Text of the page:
Indian Space Research Organisation launched a satellite in a controlled manner For the first time since the end of life, earlier this week. The weather satellite Megha Tropics-1, which was built as a joint mission by the Indian and French space agencies, entered the atmosphere on Tuesday after the final two maneuvers and burned up over the Pacific Ocean.
How was the satellite brought down?
The Megha Tropics satellite was launched on a ship PSLV by the Space Agency in 2011. And, although the satellite’s planned mission life was only three years, it has been providing information on the water cycle and energy exchange in the tropics for nearly a decade.
With more than 120 kg of fuel left on the satellite after separation, the space agency determined that was enough to attempt a controlled re-entry, in which a series of 20 maneuvers over eight months lowered the satellite’s orbit enough that it would re-enter. On Tuesday, it entered the dense atmosphere and burned.
This was the first time that the space agency had tried such a technique to clean up space debris, even though the satellite had not been built. “Re-entry wasn’t really planned as part of the mission; There was fuel left so ISRO tried. Normally, satellites are left in their orbits and fall into the atmosphere over years due to Earth’s gravitational pull. When satellites re-enter the atmosphere, friction heats it up to extremely high temperatures of thousands of degrees Celsius. Without a heat shield, a controlled re-entry or uncontrolled burns up 99% of a satellite,” said Ajay Lele, senior fellow at the Manohar Parrikar Institute for Defense Studies and Analysis.
Why did ISRO attempt controlled re-entry?
With no extra fuel conveniently left on the satellite after the end of its mission life, ISRO attempted to re-enter the controls to demonstrate and understand the process of doing so.
With several space fair countries and private companies launching satellites, mostly in low Earth orbit, keeping space clean has become imperative. Thousands of objects are flying in this orbit; Not just the old satellites and their parts but the final stages of the rockets that got them there. moving at extremely high speeds, Even the smallest debris can destroy an active satellite.
Scarier still is Kessler syndrome – a scenario in which the extent of space destruction reaches a point where they trigger others with just one collision.
This is the reason Space ruins Satellites are monitored and sometimes have to be moved out of their path. According to Minister of State for Space Dr Jitendra Singh’s reply in Parliament, ISRO runs 21 such collision courses in 2022. In fact, the space agency last year set up a department to monitor space debris and mitigate the risks posed.
The space agency was also following UN guidelines Inter-Agency Space Debris Coordinating Committee (IADC) who say that satellites should be deorbited after mission life – either by controlled entry into a safe impact zone as ISRO attempted with Megh Tropics-1, or by deorbiting (the time it takes) a satellite to reduce the orbital lifetime. to drop from a fixed orbit on its own) in less than 25 years.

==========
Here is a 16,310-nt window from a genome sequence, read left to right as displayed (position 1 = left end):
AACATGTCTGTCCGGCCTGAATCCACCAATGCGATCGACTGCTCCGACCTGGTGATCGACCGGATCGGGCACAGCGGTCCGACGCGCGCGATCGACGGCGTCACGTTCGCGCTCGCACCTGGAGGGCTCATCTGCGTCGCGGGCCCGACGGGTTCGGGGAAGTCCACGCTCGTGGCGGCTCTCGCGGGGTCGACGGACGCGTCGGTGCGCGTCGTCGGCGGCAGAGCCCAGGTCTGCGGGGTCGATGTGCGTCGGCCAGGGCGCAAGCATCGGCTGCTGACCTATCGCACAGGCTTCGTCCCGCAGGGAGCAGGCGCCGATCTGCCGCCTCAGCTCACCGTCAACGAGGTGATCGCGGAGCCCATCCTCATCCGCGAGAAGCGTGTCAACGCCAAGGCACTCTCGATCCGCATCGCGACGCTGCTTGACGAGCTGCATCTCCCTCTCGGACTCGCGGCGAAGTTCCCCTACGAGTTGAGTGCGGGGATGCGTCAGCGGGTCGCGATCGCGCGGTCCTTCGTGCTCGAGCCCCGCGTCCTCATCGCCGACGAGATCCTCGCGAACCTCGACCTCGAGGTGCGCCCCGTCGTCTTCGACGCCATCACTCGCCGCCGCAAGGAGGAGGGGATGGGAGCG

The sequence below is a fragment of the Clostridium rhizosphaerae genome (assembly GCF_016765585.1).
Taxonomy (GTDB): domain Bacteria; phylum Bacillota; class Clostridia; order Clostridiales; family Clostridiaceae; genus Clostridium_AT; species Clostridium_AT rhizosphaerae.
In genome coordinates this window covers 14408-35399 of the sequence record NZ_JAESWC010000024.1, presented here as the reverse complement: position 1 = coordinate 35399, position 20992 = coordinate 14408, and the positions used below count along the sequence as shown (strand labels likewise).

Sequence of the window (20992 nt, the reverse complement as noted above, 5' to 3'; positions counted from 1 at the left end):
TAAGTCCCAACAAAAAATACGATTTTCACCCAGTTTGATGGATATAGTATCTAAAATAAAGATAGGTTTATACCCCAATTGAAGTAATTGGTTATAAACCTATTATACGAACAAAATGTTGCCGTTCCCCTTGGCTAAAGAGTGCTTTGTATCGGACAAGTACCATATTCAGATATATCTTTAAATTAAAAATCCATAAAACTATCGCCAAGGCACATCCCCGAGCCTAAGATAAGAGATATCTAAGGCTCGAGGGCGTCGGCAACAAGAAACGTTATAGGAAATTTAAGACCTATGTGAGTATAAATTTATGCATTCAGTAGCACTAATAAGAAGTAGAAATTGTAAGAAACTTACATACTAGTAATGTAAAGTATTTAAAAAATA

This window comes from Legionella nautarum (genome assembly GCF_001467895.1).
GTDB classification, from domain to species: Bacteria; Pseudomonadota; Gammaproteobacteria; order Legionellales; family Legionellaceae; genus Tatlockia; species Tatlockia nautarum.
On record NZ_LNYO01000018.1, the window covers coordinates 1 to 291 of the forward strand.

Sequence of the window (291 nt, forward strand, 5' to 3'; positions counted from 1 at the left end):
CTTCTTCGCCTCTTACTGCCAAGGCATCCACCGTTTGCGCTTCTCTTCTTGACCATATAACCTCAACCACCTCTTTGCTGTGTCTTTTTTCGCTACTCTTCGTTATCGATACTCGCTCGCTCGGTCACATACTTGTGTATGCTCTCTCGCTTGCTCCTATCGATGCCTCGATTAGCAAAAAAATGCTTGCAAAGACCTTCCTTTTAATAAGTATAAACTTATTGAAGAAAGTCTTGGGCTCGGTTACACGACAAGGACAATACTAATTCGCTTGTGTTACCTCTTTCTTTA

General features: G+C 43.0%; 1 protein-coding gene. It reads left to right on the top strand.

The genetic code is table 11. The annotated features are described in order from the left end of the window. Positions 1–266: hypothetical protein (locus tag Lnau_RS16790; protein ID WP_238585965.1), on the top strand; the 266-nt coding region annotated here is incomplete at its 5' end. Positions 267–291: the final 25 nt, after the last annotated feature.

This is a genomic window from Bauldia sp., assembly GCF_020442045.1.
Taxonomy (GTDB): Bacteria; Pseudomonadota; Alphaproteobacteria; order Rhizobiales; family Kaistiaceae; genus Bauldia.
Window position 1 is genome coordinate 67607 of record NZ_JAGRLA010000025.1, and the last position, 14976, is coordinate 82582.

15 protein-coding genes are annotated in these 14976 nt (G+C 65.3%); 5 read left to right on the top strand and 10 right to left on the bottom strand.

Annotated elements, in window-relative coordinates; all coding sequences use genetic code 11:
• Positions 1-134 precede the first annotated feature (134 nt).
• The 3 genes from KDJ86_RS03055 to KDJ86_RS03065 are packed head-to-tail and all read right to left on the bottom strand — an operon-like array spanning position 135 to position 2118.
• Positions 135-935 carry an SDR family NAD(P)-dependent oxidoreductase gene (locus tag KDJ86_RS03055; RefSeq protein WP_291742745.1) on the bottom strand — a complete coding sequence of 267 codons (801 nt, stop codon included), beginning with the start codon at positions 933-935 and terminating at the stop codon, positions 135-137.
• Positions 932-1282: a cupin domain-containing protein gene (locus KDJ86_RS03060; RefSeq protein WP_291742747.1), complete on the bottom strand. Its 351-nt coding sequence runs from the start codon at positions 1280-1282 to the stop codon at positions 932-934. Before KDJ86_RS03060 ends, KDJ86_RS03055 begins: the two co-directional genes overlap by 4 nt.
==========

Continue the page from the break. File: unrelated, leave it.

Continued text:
It is also recommended that in such cases the stored fuel is removed from the spacecraft to avoid an accident that breaks up the satellite in space and creates more debris. In the case of Megha Tropics-1, an 867 km orbit with a 20 degree inclination means an orbital lifetime of over 100 years. And, the spacecraft had more than 120 kg of fuel left.
What are satellites usually?
A controlled re-entry has been attempted ISRO Only possible for satellites in low-Earth orbit – about 1,000 kilometers above Earth’s surface – is the launch of this week. These techniques, however, are not usually attempted because of the need to conserve fuel on the satellite after the end of the mission life.
And, this is impossible for satellites placed in geo-stationary or geosynchronous orbit – where the satellite’s time to orbit the Earth matches the Earth’s rotation – because they are at an altitude of about 36,000 km. “To bring down a satellite like that in orbit would require a huge fuel reserve. This will only make the satellite heavier and more expensive during launch,” Lele said.
Considering that it takes 20 to 30 years to fall into the atmosphere naturally from low Earth orbit, it will take generations to read those in geosynchronous or geo-stationary orbit, an ISRO official said.
So, what happens to these higher orbit satellites? “They usually migrate in what is known as the graveyard orbit. Instead of shooting them down, they are shot upwards at the end of life,” Lele said. The ISRO official added, “These orbits are like parking lots in space where all the old satellites are kept. Sometimes a satellite can escape into deep space as well.” A satellite escapes into deep space when its speed increases enough to move away from Earth’s gravitational pull.
Has ISRO satellite debris showered in the past?
Actually it doesn’t. “About 99.9 percent of a satellite burns up in the atmosphere. We haven’t really seen an instance of debris raining over populated areas,” the ISRO official said. Satellites in low Earth orbit are usually smaller and therefore more likely to disintegrate on entry into the atmosphere.
Also, the ISRO official said, the space agency usually uses aluminum and composites to make satellites. These materials have a low flash point and are easily destroyed in the atmosphere.
Leave a Reply